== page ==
Format

Send to

Choose Destination
J Strength Cond Res. 2018 Feb 27. doi: 10.1519/JSC.0000000000002545. [Epub ahead of print]

A Biomechanical Analysis of the Effects of Bouncing the Barbell in the Conventional Deadlift.

Author information

1
Biodynamics and Human Performance Center, Armstrong State University, Savannah, Georgia, USA.

Abstract

The purpose of this study is to analyze biomechanical differences between the bounce and pause styles of deadlifting. Twenty physically active males performed deadlifts at their 75% one repetition maximum testing utilizing both pause and bounce techniques in a within-subjects randomized study design. The average peak height the barbell attained from the three bounce style repetitions was used to compute a compatible phase for analysis of the pause style repetitions. Net joint moment impulse (NJMI), work, average vertical ground reaction force (vGRF), vGRF impulse and phase time were computed for two phases, lift off to peak barbell height and the entire ascent. Additionally, the ankle, knee, hip, and trunk angles at the location of peak barbell height. During the lift off to peak barbell height phase, although each of the joints demonstrated significantly less NJMI and work during the bounce style, the hip joint was impacted the most. The average vGRF was greater for the bounce however the vGRF impulse was greater for the pause. The NJMI results for the ascent phase were similar to the lift off to peak barbell height phase, while work was significantly less for the bounce condition compared to the pause condition across all three joints. Strength and conditioning specialists utilizing the deadlift should be aware that the bounce technique does not allow the athlete to develop maximal force production in the early portion of the lift. Further analyses should focus on joint angles and potential vulnerability to injury when the barbell momentum generated from the bounce is lost.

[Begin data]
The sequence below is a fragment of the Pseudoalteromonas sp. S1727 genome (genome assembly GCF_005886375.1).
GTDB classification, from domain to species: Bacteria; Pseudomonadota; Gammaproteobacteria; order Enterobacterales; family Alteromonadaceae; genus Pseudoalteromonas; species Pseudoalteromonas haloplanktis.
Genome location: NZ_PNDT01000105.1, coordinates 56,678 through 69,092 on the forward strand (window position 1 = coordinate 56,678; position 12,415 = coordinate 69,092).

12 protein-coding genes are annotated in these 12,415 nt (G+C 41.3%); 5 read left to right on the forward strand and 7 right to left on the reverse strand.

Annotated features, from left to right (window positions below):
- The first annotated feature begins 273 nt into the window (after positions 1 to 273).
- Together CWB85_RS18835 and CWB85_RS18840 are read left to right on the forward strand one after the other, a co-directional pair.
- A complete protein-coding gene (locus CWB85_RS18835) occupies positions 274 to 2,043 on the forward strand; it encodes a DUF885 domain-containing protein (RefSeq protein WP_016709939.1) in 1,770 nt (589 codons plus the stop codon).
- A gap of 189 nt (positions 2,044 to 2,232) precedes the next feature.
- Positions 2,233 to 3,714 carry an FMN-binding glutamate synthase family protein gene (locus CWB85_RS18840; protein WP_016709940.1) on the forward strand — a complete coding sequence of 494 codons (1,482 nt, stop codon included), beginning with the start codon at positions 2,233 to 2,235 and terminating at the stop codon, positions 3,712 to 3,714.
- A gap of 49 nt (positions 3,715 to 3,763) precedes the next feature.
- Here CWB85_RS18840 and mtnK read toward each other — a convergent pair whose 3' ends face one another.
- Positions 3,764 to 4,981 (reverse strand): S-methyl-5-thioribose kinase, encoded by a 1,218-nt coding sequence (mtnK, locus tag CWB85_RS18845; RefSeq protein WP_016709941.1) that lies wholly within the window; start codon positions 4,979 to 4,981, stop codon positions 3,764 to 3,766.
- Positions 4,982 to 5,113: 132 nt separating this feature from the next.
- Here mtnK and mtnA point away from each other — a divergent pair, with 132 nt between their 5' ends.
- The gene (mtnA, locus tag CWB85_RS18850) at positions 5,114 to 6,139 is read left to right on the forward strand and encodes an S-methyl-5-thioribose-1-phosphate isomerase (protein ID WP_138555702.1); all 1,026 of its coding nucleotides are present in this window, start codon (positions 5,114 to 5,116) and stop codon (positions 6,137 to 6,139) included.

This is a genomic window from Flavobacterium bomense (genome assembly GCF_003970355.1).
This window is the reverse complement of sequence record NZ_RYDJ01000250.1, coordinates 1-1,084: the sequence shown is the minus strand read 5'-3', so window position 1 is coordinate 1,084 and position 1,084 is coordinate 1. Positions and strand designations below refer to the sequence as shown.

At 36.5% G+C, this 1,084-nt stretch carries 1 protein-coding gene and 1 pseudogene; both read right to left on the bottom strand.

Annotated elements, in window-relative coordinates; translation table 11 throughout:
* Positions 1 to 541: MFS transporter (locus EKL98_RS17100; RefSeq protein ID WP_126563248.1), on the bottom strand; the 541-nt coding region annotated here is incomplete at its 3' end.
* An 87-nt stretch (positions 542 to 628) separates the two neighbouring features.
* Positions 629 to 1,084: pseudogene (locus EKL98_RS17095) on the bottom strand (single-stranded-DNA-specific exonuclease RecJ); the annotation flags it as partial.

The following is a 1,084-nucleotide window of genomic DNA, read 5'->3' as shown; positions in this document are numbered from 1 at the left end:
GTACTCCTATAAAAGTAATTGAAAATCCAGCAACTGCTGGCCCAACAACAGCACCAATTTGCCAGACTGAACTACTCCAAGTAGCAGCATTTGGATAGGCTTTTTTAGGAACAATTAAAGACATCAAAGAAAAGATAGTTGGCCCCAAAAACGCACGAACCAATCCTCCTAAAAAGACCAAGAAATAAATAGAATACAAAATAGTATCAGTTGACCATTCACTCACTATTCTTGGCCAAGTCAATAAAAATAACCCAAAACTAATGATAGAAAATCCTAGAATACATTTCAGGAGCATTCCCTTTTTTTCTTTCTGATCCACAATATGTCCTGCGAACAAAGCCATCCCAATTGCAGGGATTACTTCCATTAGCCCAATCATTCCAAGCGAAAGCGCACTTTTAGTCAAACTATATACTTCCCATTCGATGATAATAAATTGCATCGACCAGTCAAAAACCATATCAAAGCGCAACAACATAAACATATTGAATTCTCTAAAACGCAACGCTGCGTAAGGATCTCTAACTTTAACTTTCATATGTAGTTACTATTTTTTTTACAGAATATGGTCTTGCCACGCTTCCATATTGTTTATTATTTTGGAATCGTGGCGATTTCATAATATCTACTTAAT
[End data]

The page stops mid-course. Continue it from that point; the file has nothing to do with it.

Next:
Supplemental Content

Full text links

Icon for Wolters Kluwer
Loading ...
Support Center